It was during Bill Clinton’s successful 1992 presidential campaign that the phrase “It’s the economy, stupid” entered the popular political lexicon.
The saying was coined by Clinton advisor James Carville, who argued that the ’92 campaign should simply focus on the problem of rising unemployment, as Americans’ basic economic situations would drive their perceptions of the state of the country and the quality of leadership provided by President George H.W. Bush, Clinton’s opponent.
Since that time it’s been taken as an article of faith that one of the most important drivers of voters’ perception is economic conditions on the ground. But this election cycle may bring this belief into question.
According to Peter Atwater, socionomist and president of the research and analysis firm Financial Insyghts, this is because the correlation between actual economic conditions and people’s perception of the economy is breaking down, and perhaps wasn’t all that strong to begin with. “The transmission of our economic reality into our economic perception is not straightforward,” Atwater wrote in a recent blog post. He points out that there is a strong correlation overall between the economic confidence index compiled by polling firm Gallup and the unemployment rate. But when you dig deeper into the data, the relationship looks much weaker.
Atwater decided to analyze the relationship between confidence and the unemployment rate on a year-by-year basis. He found that the “relationship between ECI and Unemployment appears to change year to year—sometimes dramatically.” The following chart illustrates this fact, with each line representing another year of the recent economic recovery. As you can see, sometimes economic confidence goes up when unemployment goes down (as represented by the lines that slope downward from left to right), but sometimes just the opposite happens (as represented by the upward-slopers).
Atwater talked to an analyst at Gallup who tried to chalk these strange relationships to unusual events, like the debt ceiling crisis of 2011 and the government shutdown of 2013. Another theory, posited for the negative relationship between confidence and unemployment last year, was slowing growth, because Americans may take economic facts other than the jobless rate into consideration when deciding how they feel. But what about the fact that average wages rose faster last year than any year since 1967, when the Census Department began measuring the statistic? Surely rising pay should increase economic confidence, but according to Gallup it didn’t.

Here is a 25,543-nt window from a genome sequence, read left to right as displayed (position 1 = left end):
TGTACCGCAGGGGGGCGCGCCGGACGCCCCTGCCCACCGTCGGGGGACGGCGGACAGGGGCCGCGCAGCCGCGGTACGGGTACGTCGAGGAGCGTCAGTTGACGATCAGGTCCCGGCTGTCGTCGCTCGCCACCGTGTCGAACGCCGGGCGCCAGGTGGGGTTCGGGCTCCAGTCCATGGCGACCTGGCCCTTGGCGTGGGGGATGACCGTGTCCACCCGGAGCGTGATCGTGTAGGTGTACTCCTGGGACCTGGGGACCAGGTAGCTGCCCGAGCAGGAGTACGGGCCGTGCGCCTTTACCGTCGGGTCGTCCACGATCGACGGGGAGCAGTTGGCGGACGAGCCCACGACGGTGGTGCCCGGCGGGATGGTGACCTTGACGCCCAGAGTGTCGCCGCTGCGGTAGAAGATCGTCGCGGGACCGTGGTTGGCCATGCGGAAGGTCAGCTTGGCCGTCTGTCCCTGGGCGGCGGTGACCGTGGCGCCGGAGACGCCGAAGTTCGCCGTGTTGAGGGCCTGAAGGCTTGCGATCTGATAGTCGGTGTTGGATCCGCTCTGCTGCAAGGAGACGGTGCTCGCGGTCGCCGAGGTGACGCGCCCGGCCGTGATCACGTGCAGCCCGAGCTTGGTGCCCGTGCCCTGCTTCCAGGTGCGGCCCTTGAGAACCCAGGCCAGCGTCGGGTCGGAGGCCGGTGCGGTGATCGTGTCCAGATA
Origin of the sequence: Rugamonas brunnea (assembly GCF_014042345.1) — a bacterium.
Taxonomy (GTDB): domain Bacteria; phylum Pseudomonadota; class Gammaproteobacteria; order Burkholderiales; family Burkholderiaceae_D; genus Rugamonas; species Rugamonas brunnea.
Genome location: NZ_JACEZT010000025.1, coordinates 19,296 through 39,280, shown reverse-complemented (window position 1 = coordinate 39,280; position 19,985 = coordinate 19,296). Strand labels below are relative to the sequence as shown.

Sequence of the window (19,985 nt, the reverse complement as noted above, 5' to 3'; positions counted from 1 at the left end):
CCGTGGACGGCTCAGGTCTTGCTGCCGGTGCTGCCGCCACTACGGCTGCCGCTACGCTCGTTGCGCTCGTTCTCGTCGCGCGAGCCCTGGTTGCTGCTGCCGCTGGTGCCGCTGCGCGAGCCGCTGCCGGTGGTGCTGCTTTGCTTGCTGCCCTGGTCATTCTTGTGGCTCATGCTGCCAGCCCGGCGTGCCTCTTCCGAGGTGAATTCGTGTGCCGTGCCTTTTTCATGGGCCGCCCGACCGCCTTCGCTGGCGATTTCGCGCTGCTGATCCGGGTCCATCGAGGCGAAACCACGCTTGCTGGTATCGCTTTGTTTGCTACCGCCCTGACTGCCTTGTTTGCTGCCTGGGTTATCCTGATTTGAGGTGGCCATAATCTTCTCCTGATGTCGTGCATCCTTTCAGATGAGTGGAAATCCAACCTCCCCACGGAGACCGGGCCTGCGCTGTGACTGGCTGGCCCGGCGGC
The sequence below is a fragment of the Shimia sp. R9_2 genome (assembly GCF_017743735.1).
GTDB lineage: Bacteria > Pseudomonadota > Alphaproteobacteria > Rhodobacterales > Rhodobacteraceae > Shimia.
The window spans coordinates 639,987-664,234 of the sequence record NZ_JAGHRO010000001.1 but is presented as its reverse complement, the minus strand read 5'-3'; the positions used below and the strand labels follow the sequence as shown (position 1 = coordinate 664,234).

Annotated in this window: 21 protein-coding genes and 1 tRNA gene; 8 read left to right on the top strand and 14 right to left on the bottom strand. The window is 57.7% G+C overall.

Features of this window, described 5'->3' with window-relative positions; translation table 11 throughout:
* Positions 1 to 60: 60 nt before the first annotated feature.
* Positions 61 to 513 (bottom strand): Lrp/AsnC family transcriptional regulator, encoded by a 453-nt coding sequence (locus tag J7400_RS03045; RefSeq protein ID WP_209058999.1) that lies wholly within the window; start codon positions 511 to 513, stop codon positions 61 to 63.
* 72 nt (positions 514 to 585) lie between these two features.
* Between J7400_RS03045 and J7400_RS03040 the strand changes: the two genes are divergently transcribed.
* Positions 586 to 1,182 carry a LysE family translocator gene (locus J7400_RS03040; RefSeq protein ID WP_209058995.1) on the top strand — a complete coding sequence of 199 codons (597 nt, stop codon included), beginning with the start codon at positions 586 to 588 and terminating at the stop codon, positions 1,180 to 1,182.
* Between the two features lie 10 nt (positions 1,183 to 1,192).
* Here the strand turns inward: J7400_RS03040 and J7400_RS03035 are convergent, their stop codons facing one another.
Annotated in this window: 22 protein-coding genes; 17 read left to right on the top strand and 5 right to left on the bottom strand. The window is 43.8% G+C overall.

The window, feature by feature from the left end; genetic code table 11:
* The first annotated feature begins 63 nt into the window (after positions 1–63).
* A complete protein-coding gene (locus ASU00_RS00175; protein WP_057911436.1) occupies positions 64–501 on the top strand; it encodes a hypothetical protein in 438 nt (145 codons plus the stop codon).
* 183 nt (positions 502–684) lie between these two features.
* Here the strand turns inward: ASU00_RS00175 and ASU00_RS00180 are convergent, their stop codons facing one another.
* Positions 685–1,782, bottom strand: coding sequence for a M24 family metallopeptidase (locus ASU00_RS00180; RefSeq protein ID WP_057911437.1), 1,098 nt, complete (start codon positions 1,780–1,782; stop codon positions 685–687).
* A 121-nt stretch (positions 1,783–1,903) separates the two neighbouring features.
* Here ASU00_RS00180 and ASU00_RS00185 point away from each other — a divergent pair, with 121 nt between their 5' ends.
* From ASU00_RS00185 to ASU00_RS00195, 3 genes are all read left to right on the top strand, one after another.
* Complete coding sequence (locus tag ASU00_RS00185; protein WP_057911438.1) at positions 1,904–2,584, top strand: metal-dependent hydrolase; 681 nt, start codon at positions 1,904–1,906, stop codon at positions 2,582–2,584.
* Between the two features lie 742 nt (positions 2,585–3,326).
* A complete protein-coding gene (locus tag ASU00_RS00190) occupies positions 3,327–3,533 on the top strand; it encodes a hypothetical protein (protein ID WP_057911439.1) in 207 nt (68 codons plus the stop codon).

This research should worry Hillary Clinton, if you believe that voters’ perceptions of the economy drive their decision whether or not to support the incumbent party. And Atwater gives some reasons why Clinton supporters might latch on to this disconnect as reason to worry that positive economic data will not help her. He writes:
I would also caution against viewing specific events as contributors to our level of confidence . . . While [it] may seem intuitive that the Debt Ceiling Crisis and the Government Shutdown negatively impacted confidence in 2011 and 2013, respectively – it is far more likely that both events were in fact symptoms, if not outright consequences of falling confidence. When confidence is weak, zero sum thinking naturally takes hold and reaching a political compromise is especially difficult . . .
Many events that would intuitively suggest even weaker confidence levels to come frequently mark THE low in confidence. Rather than causing confidence to fall further, these events instead mark the bottom. For example, as [the following] chart shows, the 2008 banking crisis didn’t cause American confidence to fall further; it reflected that confidence had fallen already to an extreme. The collapse of Lehman Brothers – not to mention the “spontaneous” formation of the Tea Party – was a symptom of exceptionally weak social mood.
Atwater, then, is pretty sure that it’s not events that are causing changes in confidence, but changes in confidence that are driving events. But what actually causes waves of optimism and pessimism in people is much harder to understand. This thought, Atwater argues, can be unsettling, because people like to know why things are they way they are. But Atwater’s research has led him to believe that these changes, while mysterious, are real and important. They cannot be argued away by pointing to reality, because human beings aren’t necessarily convinced by objective facts. And that could spell bad news for the Clinton campaign come November.